That began to change in the 1990s, as China increased its aid to Africa, culminating in the triennial 2006 Forum on China-Africa Cooperation in Beijing. Delegates from forty-eight countries attended, and the Chinese capital was lined with billboards hailing “Amazing Africa.” China pledged to double aid within three years and suddenly the world woke up to the fact that Africa had a new suitor besides the two chief colonial masters, Britain and France, and the winner of the cold war, the United States. China’s export-import bank estimated that it would provide $20 billion in loans during the three years after the forum, while the World Bank planned $17 billion.2
But it’s another statistic that underpins French’s reportage: one million. This is the number of Chinese that French reckons are active in Africa today, not only as guest workers building the continent’s telecommunications or transport infrastructure, but also including thousands of ordinary people who see Africa as a land of opportunity. For Westerners, Africa is mostly a series of kleptocracies, natural disasters, violent conflicts, and public health crises like the recent outbreak of the Ebola virus in West Africa. But for many Chinese, Africa is an underpopulated region of forests, plains, and seemingly fallow lands, a vast continent (three times larger than China) of just one billion people that, in some places, is starting to grow quickly. As French sees it, we are in the midst of a “historic movement of Chinese to Africa.”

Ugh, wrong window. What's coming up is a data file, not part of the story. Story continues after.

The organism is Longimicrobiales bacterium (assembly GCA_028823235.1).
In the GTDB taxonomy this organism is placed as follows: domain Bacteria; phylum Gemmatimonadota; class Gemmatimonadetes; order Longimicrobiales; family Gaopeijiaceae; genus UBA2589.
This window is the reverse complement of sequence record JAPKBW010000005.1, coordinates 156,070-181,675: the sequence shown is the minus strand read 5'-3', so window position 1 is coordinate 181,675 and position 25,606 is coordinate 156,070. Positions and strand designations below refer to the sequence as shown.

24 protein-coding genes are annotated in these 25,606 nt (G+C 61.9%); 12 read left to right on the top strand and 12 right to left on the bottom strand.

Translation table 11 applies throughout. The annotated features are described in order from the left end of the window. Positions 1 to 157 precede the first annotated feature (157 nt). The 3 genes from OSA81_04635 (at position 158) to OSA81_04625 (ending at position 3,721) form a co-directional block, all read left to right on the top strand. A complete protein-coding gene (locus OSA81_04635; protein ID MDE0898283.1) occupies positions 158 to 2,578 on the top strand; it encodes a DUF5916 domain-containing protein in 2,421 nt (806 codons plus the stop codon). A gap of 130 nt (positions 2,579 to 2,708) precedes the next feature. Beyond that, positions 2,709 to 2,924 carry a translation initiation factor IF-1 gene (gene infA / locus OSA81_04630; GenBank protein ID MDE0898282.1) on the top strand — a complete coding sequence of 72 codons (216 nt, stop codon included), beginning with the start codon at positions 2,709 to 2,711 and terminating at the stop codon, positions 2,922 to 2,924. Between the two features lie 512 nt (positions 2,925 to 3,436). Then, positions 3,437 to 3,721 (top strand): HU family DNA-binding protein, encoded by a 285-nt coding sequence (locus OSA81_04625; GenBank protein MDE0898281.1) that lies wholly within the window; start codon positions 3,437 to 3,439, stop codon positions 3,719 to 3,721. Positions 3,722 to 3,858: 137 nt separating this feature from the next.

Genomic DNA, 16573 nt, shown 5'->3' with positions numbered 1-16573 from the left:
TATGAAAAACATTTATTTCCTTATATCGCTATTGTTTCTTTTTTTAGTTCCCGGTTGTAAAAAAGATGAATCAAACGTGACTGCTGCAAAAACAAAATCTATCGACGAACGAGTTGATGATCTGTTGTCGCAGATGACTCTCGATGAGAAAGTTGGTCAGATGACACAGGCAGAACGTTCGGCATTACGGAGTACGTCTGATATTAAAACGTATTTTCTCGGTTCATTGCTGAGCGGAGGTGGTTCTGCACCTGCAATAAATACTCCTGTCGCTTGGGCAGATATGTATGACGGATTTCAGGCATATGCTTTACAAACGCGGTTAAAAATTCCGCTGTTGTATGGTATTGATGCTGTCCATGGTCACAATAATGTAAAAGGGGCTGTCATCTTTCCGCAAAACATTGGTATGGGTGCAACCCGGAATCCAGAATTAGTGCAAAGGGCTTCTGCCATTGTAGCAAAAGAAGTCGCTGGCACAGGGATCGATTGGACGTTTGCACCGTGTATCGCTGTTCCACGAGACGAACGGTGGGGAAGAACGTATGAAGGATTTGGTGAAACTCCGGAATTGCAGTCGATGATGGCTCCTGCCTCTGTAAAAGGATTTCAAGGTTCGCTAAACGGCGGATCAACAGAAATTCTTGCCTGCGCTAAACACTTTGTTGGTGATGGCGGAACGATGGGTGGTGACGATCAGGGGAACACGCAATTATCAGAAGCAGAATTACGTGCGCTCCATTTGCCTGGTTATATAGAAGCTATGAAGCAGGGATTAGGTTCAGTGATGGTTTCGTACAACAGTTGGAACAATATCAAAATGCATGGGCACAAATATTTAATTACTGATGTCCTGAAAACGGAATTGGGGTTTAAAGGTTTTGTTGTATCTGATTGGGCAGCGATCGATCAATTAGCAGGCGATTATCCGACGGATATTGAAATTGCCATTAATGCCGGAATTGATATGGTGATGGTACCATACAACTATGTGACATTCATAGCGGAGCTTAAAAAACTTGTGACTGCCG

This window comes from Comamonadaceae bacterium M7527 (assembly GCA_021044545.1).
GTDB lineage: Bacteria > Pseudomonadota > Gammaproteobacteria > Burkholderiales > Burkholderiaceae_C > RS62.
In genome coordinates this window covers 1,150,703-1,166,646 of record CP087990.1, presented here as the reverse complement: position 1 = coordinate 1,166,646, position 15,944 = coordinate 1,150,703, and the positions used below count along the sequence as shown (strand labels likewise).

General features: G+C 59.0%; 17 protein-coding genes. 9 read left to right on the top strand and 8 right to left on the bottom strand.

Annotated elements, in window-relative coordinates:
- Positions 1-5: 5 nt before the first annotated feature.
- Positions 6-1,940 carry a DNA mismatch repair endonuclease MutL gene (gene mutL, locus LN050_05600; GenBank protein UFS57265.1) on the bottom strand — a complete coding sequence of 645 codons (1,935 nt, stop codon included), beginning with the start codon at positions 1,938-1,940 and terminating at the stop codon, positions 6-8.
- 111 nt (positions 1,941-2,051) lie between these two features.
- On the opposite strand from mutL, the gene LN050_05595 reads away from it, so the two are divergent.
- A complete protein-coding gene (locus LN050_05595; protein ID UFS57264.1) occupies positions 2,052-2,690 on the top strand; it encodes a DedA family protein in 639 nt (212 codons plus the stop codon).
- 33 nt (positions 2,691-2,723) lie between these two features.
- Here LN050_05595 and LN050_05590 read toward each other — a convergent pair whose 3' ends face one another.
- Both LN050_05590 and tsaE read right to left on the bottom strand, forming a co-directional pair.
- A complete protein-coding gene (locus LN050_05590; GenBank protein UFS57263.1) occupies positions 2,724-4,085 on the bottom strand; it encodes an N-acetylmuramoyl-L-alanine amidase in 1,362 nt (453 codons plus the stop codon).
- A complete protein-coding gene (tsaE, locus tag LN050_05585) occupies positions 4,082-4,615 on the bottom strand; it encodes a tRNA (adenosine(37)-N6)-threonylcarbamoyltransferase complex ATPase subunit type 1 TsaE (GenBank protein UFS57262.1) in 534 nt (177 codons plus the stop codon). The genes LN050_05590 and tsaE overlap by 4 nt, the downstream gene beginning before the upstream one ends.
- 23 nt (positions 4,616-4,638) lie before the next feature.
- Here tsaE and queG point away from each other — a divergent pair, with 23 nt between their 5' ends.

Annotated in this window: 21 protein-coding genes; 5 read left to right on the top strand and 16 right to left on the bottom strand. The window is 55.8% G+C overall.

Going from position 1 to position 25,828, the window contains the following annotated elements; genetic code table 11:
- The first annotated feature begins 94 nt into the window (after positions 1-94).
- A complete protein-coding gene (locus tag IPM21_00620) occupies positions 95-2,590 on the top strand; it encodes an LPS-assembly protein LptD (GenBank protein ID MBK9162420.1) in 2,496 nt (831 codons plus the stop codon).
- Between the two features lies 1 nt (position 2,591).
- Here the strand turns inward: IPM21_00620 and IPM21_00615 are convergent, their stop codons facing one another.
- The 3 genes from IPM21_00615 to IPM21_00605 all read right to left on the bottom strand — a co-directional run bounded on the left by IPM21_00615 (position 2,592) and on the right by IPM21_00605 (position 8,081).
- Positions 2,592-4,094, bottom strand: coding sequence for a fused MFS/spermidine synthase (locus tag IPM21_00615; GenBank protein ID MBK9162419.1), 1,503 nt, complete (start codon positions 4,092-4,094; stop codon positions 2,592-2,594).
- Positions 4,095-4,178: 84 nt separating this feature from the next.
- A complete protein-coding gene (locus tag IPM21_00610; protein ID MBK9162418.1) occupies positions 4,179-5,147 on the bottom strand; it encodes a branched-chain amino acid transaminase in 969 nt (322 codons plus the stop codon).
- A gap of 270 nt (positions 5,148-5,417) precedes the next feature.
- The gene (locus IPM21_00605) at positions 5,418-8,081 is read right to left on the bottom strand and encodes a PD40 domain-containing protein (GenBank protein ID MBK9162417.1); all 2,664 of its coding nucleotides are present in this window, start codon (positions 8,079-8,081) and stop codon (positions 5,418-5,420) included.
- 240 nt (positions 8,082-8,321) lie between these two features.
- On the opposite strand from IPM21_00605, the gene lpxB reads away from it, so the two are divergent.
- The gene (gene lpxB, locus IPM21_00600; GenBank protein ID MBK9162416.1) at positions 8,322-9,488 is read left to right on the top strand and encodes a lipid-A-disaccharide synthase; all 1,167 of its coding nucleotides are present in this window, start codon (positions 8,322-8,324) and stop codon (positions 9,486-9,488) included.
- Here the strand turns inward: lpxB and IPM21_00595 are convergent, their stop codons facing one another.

One of French’s most colorful chapters is set in Mozambique, where he finds a Chinese pioneer farmer named Hao who is determined not only to build a homestead, but to start a clan that will be part of the country’s economic takeoff. He has brought over two sons whom he wants to set up with local women. Hao hopes they will marry, procreate, and establish a clan of economic titans with vast holdings of land that can only be dreamed of in overcrowded, highly regulated China. It seems delusional, but is it more so than the white homesteaders of earlier eras?
French is extremely open-minded. He tells us that he’s here to challenge the stereotype of Chinese being insular and clannish, and to show how many are excited about Africa. Examples like Hao help make this point about how outgoing and entrepreneurial Chinese can be, although French’s reporting is good enough to let us make up our own minds. Personally, I saw Hao as almost a caricature of a Han chauvinist, spewing racial stereotypes about the locals and treating the women like walking receptacles for his sons’ semen. Not surprisingly, the local women seemed to hate him, and I wondered how long he could last out there on the range, with so little empathy or understanding for local people. French isn’t as judgmental, and as readers we are probably better for it.
Time and again, French introduces us to risk-taking Chinese. We meet the manager of a copper smelter in Zambia, small shop owners in Mali, and a suave businessman in Guinea whose fluent French puts American diplomats to shame. French takes us on epic road trips through the bush and sprawling cities, and along the way we encounter boosters and critics of China’s growing engagement. He doesn’t come down as hard on the Chinese as some Western critics do, but he talks to enough African skeptics and boorish Chinese that some readers can find plenty of evidence for why China is probably likely to be held at arm’s length in Africa, just as Western powers are.